Stick Welding Rods

i saw another post somewjere that said that using the 70xx series rods was
actually easier to weld with than 60xx series rods. is this true?
Reply to
Kryptoknight
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In article , Kryptoknight wrote:
It all has to do with what rod you are talking about and what you are trying to weld with it.
6013 and 7014 are both incredibly easy rods to run, and they give beautiful beads, but... ...they are both low penetration rods that really liike clean metal.
I think 6011 is the best general purpose electrode, but to get pretty welds takes a lot of practice.
7018 is the most used rod in the US, and in flat position it is a breeze to run. It is when you get to overhead and vertical up that things get tricky.
Reply to
Ernie Leimkuhler
The metal used in 60 and 70 series rods is identical. The flux is slightly changed to increase the UTS of the weld metal. It is just a coincidence that E 7014 is one of the easiest. If there was or is a 6014 it also would be the easiest..... for me anyway. Randy
Reply to
Randy Zimmerman
As Bill Clinton would way, "define easy."
Welding is a combination of base metal, filler rod, and electricity. When you have the right combination, it SHOULD become "easy", right?
No?
There is so much more to welding than just laying a bead. Most guys can run a decent bead on a flat piece of steel with a 7018 rod with about 15 minutes of instruction. Now do that on a vertical one inch thick plate open root, travel up.
I think 7018 is an "easy" rod to weld with. Maybe that has something to do with the fact that I have burned several 50# boxes of them in my life.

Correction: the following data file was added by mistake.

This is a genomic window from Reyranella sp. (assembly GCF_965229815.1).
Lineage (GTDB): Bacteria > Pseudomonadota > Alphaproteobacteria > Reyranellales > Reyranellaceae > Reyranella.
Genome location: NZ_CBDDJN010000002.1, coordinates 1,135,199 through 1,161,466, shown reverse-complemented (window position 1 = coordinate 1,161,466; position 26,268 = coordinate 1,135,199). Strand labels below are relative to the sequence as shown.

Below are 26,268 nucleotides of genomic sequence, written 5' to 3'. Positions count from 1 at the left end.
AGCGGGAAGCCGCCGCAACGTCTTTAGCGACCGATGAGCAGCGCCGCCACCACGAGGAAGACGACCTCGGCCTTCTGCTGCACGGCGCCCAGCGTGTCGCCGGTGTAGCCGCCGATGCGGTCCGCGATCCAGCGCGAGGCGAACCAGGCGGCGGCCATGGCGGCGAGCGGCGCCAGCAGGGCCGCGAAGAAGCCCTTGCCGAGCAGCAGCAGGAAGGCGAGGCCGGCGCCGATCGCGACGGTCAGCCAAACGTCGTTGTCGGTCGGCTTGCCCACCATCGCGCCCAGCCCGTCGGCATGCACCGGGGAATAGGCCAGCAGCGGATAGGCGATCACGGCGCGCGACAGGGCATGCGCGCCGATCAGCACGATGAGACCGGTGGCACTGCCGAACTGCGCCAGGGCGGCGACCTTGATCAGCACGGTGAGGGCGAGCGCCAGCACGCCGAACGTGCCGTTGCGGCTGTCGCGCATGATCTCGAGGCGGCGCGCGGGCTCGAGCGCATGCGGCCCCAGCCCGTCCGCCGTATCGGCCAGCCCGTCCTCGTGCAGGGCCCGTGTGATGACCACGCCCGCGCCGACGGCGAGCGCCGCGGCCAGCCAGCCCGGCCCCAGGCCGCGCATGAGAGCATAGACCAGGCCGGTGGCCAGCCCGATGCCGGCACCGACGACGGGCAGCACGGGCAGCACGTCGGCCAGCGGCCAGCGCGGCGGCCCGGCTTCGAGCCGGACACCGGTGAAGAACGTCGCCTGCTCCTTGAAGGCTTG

EASY is a Clintonian term, and relative. Every rod has its own characteristics, and degree of "easy".
Steve
Reply to
SteveB
I have little experience with stick welding , I preffer MIG /flux where ever it is possible. but here is what I have learned so far.
6010, 6011 = deep penetrating rods , used for root passes, or where nice apperance is not an issue, or where deep penetrating needed. it can handle rusty dirty metal due to its hars arc force, minimal flux , it has minimal flux left over because of the cellulose flux burns up with the arc. if you got flux left over it is hard to clean, advantages to low flux== you can see molten metal, and you can use stiching method when using it out of position weld bead nicely visiable, but leaves ugly weld bead.
6013 low penetrating rod, better apperance, more flux.
7014 medium penetrating rod , easy to run , nice looking bead. tall flux build up , harder to see molten metal.
7018 low penetrating , nice looking bead, easy to run lots of flux build up, flux hard as glass, low hydrogen rod, must be kept dry. (rod oven preffered. ) heavy flux acts as a blanket ... allows metal to cool slower (good)
one thing I learned.... before I took classes I use to run long arc(1/4inch) arc length on 1/8, 3/32, 1/16 diam. rods should be around 1/16 inch ,
I am sure there is much more to stick welding.......
Reply to
acrobat-ants
I have little experience with stick welding , I preffer MIG /flux where ever it is possible. but here is what I have learned so far.
6010, 6011 = deep penetrating rods , used for root passes, or where nice apperance is not an issue, or where deep penetrating needed. it can handle rusty dirty metal due to its hars arc force, minimal flux , it has minimal flux left over because of the cellulose flux burns up with the arc. if you got flux left over it is hard to clean, advantages to low flux== you can see molten metal, and you can use stiching method when using it out of position weld bead nicely visiable, but leaves ugly weld bead.
6013 low penetrating rod, better apperance, more flux.
7014 medium penetrating rod , easy to run , nice looking bead. tall flux build up , harder to see molten metal.
7018 low penetrating , nice looking bead, easy to run lots of flux build up, flux hard as glass, low hydrogen rod, must be kept dry. (rod oven preffered. ) heavy flux acts as a blanket ... allows metal to cool slower (good) it requires for an extra 10 amp for 1/8" 7018 rod to run. compare to a 60xx rod. one thing I learned.... before I took classes, I use to run long arc(1/4inch). arc length on 1/8, 3/32, 1/16 diam. rods should be around 1/16 inch ,